I dislike Tim Kaine. In fact, I despise Tim Kaine. If I had to put all of the contenders of Clinton’s VP shortlist in a list of my own, I would have put Tim Kaine in last place by a mile. He, despite what the media is trying to beat into the news, is NOT a progressive. He’s far from it. He just recently changed his course on the TPP, has been campaigning for bank deregulation, and is yet another thing wrong with Clinton’s campaign.
If Trump stays “to the left” of Clinton on foreign policy and trade – even if he’s lying through his fucking teeth about his platform (which he is) – he will win the election. Many Democrats have a God Complex going on right now. They think Clinton against Trump will be a cakewalk. As multiple polls have shown, it’s going to be a back and forth. Hillary Clinton, don’t be link your logo: don’t go to the right.
The H.M.S. Pinafore, also known as The Lass That Loved a Sailor, is a comic opera which was first presented at London’s Opera Comique on May 25th, 1878. It should be relevant to discuss how successful this play was during its original running, having exactly 571 performances before fading off the stage – making it the second-longest running of a musical theatre piece at the time. The fourth collaboration between Gilbert and Sullivan, H.M.S. Pinafore was their first international sensation and eventually becoming one of the most intriguing plays of the era.
A History of the Wife is one of the best sociological works containing immense historical attributes and impactful perspectives that stuck with me from beginning to end. From the biblical tales of Adam and Eve to the late 1990’s representation of Hillary Clinton, author Marilyn Yalom drew records of historical significance and combined them with written analysis. A senior scholar at the Institute for Women and Gender at Stanford University (as of 2002), Marilyn Yalom obviously is an expert in the sociological constructs of gender and the passion for understanding the “roles” of husband and wife are blatantly obvious through every page.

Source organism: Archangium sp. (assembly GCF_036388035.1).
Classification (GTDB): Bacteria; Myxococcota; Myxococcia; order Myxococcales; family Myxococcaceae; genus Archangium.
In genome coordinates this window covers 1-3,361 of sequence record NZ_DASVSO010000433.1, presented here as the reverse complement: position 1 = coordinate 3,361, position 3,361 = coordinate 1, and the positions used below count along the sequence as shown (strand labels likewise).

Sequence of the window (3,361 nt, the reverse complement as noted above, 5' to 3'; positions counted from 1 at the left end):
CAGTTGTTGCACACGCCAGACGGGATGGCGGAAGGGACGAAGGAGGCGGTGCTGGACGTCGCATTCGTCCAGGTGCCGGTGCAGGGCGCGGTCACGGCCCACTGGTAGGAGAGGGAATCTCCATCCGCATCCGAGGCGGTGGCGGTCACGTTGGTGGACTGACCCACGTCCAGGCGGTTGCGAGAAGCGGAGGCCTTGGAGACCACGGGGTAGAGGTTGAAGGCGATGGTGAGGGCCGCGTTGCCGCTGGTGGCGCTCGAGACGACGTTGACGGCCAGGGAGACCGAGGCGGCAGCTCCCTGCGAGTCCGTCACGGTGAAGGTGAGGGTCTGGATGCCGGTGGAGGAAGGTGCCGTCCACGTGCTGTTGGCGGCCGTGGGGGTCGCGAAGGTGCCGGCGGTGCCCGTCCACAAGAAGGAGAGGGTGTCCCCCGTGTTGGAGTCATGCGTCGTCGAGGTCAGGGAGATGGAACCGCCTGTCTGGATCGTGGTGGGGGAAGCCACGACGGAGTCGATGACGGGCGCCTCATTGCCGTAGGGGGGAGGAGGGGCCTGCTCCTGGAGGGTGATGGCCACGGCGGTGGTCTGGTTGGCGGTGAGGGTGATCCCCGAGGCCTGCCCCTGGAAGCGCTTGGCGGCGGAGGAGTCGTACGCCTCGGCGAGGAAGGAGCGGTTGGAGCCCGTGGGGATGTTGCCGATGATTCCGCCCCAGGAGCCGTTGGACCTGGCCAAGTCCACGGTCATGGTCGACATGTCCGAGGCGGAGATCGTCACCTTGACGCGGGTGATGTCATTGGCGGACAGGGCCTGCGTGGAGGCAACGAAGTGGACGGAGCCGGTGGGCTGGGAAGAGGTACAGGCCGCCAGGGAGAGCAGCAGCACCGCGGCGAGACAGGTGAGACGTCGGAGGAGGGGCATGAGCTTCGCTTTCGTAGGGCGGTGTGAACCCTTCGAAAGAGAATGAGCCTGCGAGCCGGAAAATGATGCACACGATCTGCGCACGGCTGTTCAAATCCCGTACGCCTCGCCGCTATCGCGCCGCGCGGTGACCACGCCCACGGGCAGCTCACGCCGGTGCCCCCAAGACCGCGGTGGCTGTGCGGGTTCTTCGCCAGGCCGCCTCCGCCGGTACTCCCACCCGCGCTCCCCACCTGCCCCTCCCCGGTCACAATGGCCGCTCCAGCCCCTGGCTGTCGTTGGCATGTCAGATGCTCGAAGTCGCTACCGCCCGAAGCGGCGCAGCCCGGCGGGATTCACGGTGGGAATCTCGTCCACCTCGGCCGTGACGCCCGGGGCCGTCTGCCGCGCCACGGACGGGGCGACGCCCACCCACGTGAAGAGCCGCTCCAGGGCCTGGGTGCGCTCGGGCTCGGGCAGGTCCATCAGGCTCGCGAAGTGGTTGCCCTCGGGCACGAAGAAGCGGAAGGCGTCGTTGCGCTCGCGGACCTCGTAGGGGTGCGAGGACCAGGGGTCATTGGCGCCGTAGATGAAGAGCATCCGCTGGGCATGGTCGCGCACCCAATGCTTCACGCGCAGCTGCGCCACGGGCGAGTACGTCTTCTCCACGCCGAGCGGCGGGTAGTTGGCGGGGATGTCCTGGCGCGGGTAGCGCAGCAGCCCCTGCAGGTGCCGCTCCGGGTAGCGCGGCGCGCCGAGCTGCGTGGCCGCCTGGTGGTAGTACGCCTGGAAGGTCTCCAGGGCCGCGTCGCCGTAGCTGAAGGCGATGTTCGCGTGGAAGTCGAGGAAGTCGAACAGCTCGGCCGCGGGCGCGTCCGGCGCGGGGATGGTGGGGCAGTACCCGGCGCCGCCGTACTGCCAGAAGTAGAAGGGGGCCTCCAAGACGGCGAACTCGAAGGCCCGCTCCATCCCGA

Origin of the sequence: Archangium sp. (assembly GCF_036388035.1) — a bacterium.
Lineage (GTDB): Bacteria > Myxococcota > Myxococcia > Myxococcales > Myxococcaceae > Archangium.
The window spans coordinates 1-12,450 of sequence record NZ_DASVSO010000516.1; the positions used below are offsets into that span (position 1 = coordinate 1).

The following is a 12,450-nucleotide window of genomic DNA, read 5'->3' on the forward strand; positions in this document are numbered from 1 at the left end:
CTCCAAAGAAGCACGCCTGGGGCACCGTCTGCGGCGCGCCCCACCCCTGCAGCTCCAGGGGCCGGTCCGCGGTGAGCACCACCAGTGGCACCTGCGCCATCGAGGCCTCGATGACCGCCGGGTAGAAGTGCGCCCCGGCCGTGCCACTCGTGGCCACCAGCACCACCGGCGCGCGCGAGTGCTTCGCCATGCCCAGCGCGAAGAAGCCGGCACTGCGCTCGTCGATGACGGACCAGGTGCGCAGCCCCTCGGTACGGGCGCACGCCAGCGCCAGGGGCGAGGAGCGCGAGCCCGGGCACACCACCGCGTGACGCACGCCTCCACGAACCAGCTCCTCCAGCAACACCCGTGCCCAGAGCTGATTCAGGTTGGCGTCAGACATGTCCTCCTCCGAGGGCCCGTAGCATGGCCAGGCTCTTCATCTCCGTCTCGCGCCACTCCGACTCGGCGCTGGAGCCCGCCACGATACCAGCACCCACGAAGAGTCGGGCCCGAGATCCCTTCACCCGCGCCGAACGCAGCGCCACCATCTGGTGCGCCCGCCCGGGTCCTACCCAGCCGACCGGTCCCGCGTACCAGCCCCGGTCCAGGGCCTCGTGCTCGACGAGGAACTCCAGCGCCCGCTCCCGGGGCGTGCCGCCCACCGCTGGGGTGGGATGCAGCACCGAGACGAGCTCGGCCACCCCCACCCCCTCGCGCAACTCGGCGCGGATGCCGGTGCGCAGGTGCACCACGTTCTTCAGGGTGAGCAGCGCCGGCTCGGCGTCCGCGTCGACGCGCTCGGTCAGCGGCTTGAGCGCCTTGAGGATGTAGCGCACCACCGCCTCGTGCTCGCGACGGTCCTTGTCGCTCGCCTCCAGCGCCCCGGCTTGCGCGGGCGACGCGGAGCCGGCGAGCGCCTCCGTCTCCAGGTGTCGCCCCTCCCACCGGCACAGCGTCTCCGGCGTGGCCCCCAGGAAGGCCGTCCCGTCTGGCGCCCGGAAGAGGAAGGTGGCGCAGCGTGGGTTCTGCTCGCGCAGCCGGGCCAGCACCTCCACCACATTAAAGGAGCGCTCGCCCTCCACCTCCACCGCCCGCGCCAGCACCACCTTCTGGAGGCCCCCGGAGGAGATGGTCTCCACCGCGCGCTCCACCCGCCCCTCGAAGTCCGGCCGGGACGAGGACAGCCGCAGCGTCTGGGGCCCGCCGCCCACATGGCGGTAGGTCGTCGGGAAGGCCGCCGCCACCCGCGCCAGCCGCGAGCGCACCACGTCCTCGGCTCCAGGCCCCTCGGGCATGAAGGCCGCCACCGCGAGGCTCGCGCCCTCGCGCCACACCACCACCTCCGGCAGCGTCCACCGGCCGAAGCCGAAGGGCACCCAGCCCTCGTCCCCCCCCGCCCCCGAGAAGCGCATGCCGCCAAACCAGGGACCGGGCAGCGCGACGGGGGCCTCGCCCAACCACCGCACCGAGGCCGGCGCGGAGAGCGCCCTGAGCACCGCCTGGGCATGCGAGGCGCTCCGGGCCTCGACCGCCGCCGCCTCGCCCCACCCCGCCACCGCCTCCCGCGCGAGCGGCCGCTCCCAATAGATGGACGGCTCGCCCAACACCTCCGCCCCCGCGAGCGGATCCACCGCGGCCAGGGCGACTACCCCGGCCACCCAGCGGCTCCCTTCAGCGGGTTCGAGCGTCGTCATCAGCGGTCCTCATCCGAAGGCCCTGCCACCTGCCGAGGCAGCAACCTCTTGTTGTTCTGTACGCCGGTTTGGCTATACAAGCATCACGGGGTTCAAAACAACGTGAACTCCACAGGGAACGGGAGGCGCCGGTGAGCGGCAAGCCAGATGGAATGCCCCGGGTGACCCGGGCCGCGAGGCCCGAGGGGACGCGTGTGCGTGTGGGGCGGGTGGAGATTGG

I know this is a little late in terms of technology and updates, but if you’re on Facebook you’ve noticed that the traditional “like” system has replaced itself with an optional range of emoticons. From “like” to “love” to “haha”, “wow”, “sad”, and “angry”; this new system allows interaction between social media aficionados to be more complex than ever before. It’s more than obvious why Facebook turned to this new system: a major flaw that’s plagued simple conversation since the beginning of instant messaging. Users have been forced to “like” messages coming from grieving widows and cancer patients. A bit of an, erm, awkward experience from both sides if you really think about it.
Romantic love is not an ancient relic or social construct from long ago. Most historical societies, as recognized through works of traditional recollection, didn’t experience love as modern western society experiences it today. The formation of families were never witnessed in a loving relationship turning to fruition with engagement and cohabitation. It was something based on the formality of marriage, often arranged. People were not allowed to choose who they were going to marry, with romantic adventures being nonexistent up until in the very least the early 1800s.